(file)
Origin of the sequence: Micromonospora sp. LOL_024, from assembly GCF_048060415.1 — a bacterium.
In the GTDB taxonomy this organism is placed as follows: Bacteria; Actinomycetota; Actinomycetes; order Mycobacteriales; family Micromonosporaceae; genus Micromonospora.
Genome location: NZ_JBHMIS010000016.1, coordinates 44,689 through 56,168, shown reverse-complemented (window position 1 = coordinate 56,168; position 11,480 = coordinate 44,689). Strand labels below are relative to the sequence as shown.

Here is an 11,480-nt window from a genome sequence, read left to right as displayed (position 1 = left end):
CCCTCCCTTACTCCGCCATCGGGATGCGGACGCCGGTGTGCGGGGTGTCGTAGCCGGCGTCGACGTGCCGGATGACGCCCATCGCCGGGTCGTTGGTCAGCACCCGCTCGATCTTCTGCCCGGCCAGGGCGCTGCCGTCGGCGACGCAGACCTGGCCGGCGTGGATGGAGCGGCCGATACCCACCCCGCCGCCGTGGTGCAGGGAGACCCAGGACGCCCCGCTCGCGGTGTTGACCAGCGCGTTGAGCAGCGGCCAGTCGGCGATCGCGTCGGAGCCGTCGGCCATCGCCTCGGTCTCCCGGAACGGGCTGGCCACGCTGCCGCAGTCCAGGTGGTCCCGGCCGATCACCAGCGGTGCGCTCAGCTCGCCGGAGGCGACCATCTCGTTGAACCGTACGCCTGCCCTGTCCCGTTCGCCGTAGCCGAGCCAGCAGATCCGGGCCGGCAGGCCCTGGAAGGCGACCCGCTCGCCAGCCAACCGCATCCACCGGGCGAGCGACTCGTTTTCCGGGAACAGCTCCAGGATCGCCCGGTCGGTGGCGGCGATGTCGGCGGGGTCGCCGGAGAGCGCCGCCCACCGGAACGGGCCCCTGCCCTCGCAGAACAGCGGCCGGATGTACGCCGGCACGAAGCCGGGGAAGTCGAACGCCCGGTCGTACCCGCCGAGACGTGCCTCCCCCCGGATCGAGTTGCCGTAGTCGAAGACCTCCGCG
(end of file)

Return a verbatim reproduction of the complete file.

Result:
Origin of the sequence: Micromonospora sp. LOL_024, from assembly GCF_048060415.1 — a bacterium.
In the GTDB taxonomy this organism is placed as follows: Bacteria; Actinomycetota; Actinomycetes; order Mycobacteriales; family Micromonosporaceae; genus Micromonospora.
Genome location: NZ_JBHMIS010000016.1, coordinates 44,689 through 56,168, shown reverse-complemented (window position 1 = coordinate 56,168; position 11,480 = coordinate 44,689). Strand labels below are relative to the sequence as shown.

Here is an 11,480-nt window from a genome sequence, read left to right as displayed (position 1 = left end):
CCCTCCCTTACTCCGCCATCGGGATGCGGACGCCGGTGTGCGGGGTGTCGTAGCCGGCGTCGACGTGCCGGATGACGCCCATCGCCGGGTCGTTGGTCAGCACCCGCTCGATCTTCTGCCCGGCCAGGGCGCTGCCGTCGGCGACGCAGACCTGGCCGGCGTGGATGGAGCGGCCGATACCCACCCCGCCGCCGTGGTGCAGGGAGACCCAGGACGCCCCGCTCGCGGTGTTGACCAGCGCGTTGAGCAGCGGCCAGTCGGCGATCGCGTCGGAGCCGTCGGCCATCGCCTCGGTCTCCCGGAACGGGCTGGCCACGCTGCCGCAGTCCAGGTGGTCCCGGCCGATCACCAGCGGTGCGCTCAGCTCGCCGGAGGCGACCATCTCGTTGAACCGTACGCCTGCCCTGTCCCGTTCGCCGTAGCCGAGCCAGCAGATCCGGGCCGGCAGGCCCTGGAAGGCGACCCGCTCGCCAGCCAACCGCATCCACCGGGCGAGCGACTCGTTTTCCGGGAACAGCTCCAGGATCGCCCGGTCGGTGGCGGCGATGTCGGCGGGGTCGCCGGAGAGCGCCGCCCACCGGAACGGGCCCCTGCCCTCGCAGAACAGCGGCCGGATGTACGCCGGCACGAAGCCGGGGAAGTCGAACGCCCGGTCGTACCCGCCGAGACGTGCCTCCCCCCGGATCGAGTTGCCGTAGTCGAAGACCTCCGCG